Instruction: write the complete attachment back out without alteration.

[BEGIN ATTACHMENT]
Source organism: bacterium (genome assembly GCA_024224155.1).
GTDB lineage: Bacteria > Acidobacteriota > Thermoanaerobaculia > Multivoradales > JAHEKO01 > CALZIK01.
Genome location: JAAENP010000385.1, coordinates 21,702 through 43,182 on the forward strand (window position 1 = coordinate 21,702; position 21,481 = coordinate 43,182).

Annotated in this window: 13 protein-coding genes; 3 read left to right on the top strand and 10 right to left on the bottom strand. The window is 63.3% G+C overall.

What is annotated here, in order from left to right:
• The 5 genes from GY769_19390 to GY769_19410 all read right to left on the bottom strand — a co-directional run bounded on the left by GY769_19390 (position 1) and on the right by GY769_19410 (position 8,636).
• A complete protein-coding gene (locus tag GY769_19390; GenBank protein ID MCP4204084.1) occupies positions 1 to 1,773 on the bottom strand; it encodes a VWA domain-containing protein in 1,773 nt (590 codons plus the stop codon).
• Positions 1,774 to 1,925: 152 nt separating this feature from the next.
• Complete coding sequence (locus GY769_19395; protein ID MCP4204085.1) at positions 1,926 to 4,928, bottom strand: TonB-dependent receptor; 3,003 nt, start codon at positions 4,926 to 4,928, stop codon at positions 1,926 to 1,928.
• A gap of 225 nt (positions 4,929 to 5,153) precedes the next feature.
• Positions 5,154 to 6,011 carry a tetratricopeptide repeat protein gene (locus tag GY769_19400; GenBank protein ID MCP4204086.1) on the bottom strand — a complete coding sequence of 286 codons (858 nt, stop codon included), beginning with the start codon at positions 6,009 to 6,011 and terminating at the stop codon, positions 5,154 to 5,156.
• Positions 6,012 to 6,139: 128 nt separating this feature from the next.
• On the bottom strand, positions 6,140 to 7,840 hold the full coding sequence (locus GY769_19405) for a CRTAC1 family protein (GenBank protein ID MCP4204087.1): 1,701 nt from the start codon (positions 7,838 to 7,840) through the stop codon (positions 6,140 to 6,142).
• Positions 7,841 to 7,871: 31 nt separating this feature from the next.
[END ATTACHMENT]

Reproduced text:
Source organism: bacterium (genome assembly GCA_024224155.1).
GTDB lineage: Bacteria > Acidobacteriota > Thermoanaerobaculia > Multivoradales > JAHEKO01 > CALZIK01.
Genome location: JAAENP010000385.1, coordinates 21,702 through 43,182 on the forward strand (window position 1 = coordinate 21,702; position 21,481 = coordinate 43,182).

Annotated in this window: 13 protein-coding genes; 3 read left to right on the top strand and 10 right to left on the bottom strand. The window is 63.3% G+C overall.

What is annotated here, in order from left to right:
• The 5 genes from GY769_19390 to GY769_19410 all read right to left on the bottom strand — a co-directional run bounded on the left by GY769_19390 (position 1) and on the right by GY769_19410 (position 8,636).
• A complete protein-coding gene (locus tag GY769_19390; GenBank protein ID MCP4204084.1) occupies positions 1 to 1,773 on the bottom strand; it encodes a VWA domain-containing protein in 1,773 nt (590 codons plus the stop codon).
• Positions 1,774 to 1,925: 152 nt separating this feature from the next.
• Complete coding sequence (locus GY769_19395; protein ID MCP4204085.1) at positions 1,926 to 4,928, bottom strand: TonB-dependent receptor; 3,003 nt, start codon at positions 4,926 to 4,928, stop codon at positions 1,926 to 1,928.
• A gap of 225 nt (positions 4,929 to 5,153) precedes the next feature.
• Positions 5,154 to 6,011 carry a tetratricopeptide repeat protein gene (locus tag GY769_19400; GenBank protein ID MCP4204086.1) on the bottom strand — a complete coding sequence of 286 codons (858 nt, stop codon included), beginning with the start codon at positions 6,009 to 6,011 and terminating at the stop codon, positions 5,154 to 5,156.
• Positions 6,012 to 6,139: 128 nt separating this feature from the next.
• On the bottom strand, positions 6,140 to 7,840 hold the full coding sequence (locus GY769_19405) for a CRTAC1 family protein (GenBank protein ID MCP4204087.1): 1,701 nt from the start codon (positions 7,838 to 7,840) through the stop codon (positions 6,140 to 6,142).
• Positions 7,841 to 7,871: 31 nt separating this feature from the next.